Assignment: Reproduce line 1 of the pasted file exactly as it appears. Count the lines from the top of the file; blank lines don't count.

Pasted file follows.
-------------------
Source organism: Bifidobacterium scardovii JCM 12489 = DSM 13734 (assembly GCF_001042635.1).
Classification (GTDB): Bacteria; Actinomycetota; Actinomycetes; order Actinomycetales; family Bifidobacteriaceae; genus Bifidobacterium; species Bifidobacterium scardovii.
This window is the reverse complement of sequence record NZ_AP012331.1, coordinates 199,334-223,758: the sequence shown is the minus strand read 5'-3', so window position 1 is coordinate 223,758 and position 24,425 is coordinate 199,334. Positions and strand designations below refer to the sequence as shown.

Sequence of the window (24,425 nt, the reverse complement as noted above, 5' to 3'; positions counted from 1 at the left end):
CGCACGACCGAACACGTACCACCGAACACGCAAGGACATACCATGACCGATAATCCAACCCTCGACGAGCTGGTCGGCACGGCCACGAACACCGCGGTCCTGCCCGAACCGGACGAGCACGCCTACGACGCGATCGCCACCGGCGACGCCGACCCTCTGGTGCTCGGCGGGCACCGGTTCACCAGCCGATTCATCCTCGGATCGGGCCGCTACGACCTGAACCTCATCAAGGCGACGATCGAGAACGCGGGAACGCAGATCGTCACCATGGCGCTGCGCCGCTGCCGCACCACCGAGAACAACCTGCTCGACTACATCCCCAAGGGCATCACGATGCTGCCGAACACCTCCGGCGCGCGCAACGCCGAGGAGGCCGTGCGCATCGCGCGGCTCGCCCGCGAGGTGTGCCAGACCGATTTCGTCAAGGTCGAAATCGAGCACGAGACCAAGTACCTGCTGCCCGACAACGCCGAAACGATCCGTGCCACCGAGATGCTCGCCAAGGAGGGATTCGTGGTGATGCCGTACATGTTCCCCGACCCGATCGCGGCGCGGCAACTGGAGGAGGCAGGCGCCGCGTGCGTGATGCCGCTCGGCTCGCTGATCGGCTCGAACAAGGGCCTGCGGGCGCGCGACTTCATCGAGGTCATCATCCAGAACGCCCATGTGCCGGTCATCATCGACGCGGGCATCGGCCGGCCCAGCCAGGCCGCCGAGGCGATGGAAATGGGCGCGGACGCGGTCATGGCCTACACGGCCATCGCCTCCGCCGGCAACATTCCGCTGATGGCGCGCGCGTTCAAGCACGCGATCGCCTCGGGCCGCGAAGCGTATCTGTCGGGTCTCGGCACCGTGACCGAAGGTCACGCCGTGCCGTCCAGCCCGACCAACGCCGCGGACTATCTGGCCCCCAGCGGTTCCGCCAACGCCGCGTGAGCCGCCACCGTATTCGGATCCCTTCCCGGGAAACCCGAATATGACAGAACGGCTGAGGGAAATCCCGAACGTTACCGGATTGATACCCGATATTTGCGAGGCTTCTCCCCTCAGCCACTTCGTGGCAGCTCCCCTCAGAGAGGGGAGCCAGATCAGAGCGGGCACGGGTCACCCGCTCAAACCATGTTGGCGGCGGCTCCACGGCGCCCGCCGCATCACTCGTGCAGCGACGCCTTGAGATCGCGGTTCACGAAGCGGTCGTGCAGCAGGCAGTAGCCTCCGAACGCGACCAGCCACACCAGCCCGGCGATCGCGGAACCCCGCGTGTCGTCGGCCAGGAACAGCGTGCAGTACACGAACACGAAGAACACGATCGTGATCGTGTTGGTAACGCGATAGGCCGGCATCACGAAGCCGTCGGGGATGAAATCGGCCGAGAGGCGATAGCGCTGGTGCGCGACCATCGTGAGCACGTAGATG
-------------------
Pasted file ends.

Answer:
Source organism: Bifidobacterium scardovii JCM 12489 = DSM 13734 (assembly GCF_001042635.1).